Stanley Kubrick’s last project Eyes Wide Shut (1999), which features Nicole Kidman and Tom Cruise as a well-to-do Manhattan couple whose marriage is in trouble, is a cult work. It had a mixed critical reception on its first release, but since then its reputation as one of the director’s finest works has grown. The film is controversial for many reasons — as much to do with its production and reception as for its supposedly sensational sexual content, heavily hyped by Warner Bros. Like so many Kubrick films, Eyes Wide Shut confounds expectations and tests viewers to the limit. The director was a perfectionist and his attention to detail is legendary; one of the fascinations of his work is the pleasure of unpicking every nuance of image and sound in search of a definitive meaning — a quest destined to be frustrated. This is cinema for obsessive compulsives.
The film is a costume extravaganza that plays on identity and sexuality. Cruise’s Dr. Bill Harford is on the surface a devoted husband and father who inadvertently gets involved in a ritualistic orgy at a masked ball. He’s drawn into a series of unfulfilled sexual encounters that strip away the veneer of his respectability and masculinity. The trigger for his descent into the depths is an argument with his wife Alice (Kidman) in which, after accusing him of not understanding women’s needs, she reveals an erotic fantasy in which she has sex with a young naval officer she once glimpsed in a hotel lobby. Bill is provoked into seeking extramarital excitement himself, and the film stages his fantasy scenarios, which are fraught with anxiety. His misadventures are rooted in disguise and deception, and the fragile underpinning of his life gradually disintegrates. Finally, after the mask is dropped and the couple reconciles, Alice is very much in charge. Many critics saw Eyes Wide Shut as a portrait of the ‘real’ Kidman-Cruise relationship, which fell apart soon after the film was released. This, of course, intensifies the frisson.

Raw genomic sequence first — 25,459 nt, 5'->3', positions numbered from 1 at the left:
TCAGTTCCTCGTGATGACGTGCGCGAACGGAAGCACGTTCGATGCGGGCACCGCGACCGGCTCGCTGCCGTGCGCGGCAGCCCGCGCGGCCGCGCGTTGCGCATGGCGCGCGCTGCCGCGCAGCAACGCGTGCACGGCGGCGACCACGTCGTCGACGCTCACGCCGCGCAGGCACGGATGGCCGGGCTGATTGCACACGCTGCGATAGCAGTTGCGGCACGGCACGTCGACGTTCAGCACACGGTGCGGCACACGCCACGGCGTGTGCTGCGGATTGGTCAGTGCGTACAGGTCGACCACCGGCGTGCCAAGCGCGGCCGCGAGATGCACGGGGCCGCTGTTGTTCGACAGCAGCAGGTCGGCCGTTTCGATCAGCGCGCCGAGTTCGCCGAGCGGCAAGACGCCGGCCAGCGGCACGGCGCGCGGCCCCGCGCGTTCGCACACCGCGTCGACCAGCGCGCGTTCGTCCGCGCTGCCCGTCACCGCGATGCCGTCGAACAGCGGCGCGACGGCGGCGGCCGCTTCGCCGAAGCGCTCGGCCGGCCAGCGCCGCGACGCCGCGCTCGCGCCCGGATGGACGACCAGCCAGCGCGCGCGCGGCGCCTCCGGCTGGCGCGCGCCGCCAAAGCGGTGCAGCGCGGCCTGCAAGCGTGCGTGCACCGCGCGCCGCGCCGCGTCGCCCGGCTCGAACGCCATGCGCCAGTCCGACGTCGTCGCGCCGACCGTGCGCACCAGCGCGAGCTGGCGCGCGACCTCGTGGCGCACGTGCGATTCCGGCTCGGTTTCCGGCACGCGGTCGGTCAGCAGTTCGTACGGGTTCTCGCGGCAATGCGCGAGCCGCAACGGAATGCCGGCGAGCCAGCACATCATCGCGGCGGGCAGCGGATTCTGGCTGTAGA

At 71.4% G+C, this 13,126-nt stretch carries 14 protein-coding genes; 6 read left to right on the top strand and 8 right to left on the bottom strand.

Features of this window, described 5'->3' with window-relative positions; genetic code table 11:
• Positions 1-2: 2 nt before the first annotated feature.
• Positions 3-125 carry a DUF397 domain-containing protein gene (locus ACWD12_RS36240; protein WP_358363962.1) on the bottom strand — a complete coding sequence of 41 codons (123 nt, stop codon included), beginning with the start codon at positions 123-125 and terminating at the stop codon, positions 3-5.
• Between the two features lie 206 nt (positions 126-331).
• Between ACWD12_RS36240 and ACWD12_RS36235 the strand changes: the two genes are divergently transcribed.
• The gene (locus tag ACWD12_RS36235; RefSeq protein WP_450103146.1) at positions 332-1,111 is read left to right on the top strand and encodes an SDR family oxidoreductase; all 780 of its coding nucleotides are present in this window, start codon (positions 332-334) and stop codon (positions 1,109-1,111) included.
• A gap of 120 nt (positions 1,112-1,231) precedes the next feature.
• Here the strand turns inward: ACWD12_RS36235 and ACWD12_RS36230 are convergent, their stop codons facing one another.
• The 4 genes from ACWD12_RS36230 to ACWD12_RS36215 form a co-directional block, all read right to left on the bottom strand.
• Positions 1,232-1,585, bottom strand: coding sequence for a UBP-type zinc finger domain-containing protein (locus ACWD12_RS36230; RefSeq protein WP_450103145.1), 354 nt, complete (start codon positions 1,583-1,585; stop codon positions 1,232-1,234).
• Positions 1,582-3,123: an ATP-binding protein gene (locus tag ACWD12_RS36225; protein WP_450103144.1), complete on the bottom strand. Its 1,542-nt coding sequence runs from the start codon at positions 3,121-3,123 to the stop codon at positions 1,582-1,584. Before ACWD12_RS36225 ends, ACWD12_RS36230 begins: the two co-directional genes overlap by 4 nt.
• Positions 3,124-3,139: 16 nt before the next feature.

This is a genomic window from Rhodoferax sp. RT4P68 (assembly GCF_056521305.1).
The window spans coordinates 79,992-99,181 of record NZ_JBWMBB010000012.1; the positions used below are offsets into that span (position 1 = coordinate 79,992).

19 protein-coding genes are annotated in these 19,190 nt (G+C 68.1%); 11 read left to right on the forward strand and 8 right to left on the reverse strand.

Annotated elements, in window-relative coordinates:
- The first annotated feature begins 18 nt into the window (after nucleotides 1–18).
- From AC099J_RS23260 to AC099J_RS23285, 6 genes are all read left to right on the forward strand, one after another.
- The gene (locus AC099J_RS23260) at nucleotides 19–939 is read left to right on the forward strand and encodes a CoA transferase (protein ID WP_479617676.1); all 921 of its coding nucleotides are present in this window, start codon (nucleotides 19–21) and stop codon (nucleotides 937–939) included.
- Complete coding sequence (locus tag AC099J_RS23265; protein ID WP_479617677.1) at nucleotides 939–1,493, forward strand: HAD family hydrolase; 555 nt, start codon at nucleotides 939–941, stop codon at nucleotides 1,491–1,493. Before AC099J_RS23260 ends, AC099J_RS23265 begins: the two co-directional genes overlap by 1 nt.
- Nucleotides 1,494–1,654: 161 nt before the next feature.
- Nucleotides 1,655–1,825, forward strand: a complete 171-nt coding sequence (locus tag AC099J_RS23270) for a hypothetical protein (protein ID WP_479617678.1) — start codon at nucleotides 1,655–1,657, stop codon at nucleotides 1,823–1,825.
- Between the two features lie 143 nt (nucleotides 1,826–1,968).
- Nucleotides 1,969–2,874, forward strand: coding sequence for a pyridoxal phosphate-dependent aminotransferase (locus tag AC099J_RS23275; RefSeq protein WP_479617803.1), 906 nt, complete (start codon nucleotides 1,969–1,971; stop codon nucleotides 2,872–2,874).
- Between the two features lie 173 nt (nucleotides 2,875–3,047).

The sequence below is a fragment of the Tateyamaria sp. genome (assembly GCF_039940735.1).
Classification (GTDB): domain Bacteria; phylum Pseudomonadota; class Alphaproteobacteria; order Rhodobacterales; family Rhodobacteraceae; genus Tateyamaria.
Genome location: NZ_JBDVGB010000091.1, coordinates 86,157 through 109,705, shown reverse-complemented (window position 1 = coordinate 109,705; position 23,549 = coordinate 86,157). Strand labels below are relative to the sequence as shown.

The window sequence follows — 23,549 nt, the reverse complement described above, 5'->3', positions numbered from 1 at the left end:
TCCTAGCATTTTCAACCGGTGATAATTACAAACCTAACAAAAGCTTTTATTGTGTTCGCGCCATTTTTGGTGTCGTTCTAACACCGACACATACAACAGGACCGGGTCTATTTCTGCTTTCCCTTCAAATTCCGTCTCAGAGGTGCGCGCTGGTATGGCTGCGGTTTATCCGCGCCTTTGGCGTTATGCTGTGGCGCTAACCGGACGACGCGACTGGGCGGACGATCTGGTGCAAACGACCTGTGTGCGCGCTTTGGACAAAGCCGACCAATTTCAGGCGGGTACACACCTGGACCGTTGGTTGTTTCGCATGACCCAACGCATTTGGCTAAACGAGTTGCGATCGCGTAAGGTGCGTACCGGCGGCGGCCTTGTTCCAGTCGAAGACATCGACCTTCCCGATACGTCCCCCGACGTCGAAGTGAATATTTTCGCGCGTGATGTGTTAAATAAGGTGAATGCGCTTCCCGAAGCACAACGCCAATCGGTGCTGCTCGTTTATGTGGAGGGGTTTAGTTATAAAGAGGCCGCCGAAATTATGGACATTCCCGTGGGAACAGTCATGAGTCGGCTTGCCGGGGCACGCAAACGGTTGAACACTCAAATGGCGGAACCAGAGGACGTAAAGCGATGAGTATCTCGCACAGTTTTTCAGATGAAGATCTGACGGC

The opening has been much discussed. In it, Alice is briefly seen naked from behind as she steps out of a black gown in her bedroom. She and Bill are getting ready to go to a party, and we see the couple in the bathroom together, with Alice sitting on the toilet. When they’re ready to go, Bill turns off the radio and the light in their bedroom as they both leave. This short sequence is complex and has been interpreted in different ways. Here I want to focus on the contribution of costume to the layers of meaning. Eyes Wide Shut is about the multiple implications of dressing and undressing, a theme set up in the first few moments.
As the stark black and white credits appear on screen, Shostakovich’s ‘Waltz No. 2′ plays on the soundtrack. The first shot is of Alice, who is wearing no underwear, dropping her black dress and stepping out of it in high court shoes, giving two little kicks to get free. The shot is deliberately voyeuristic: the dressing area, framed by pillars, is brightly lit, while the viewer is placed outside the space in the shadows at the front. There’s a clear boundary between viewer and spectacle, similar to that experienced in the theatre or cinema.
There’s another boundary too, a cinematic device that puts the shot in parentheses, or quotation marks. The shot, which lasts about six seconds, is sandwiched between the director’s name and the film’s title. It’s a fetish object, cut out from the rest of the film and designed to be replayed and pored over. It exists in an imaginary dream space, accompanied only by Shostakovich — narrative sound is heard for the first time with the next shot of the city streets.
The dream ambience is appropriate: Eyes Wide Shut is based on Arthur Schnitzler’s 1926 novella Traumnovelle (Dream Story). Who are the dreamers here? Stanley Kubrick, for one — he’s stamped the shot with his mark of ownership. Viewers, too, as they linger in the half-light watching Alice’s private moment. And Bill. In the next interior shot we see him, a shadowy figure in the darkness of the dressing area, emerge into the well-lit space of the couple’s bedroom and bathroom. In contrast to the tableau shot and framing of Alice, the camera is now mobile, moving through ‘real’ space as though we are there with the characters, as the Shostakovich waltz plays on the bedroom radio. Even more intimately, we are invited into their bathroom to see Alice in non-erotic mode taking a pee, wiping herself and pulling up her panties. Now she’s wearing underwear, and she has on a different dress than the one she discarded in the opening shot.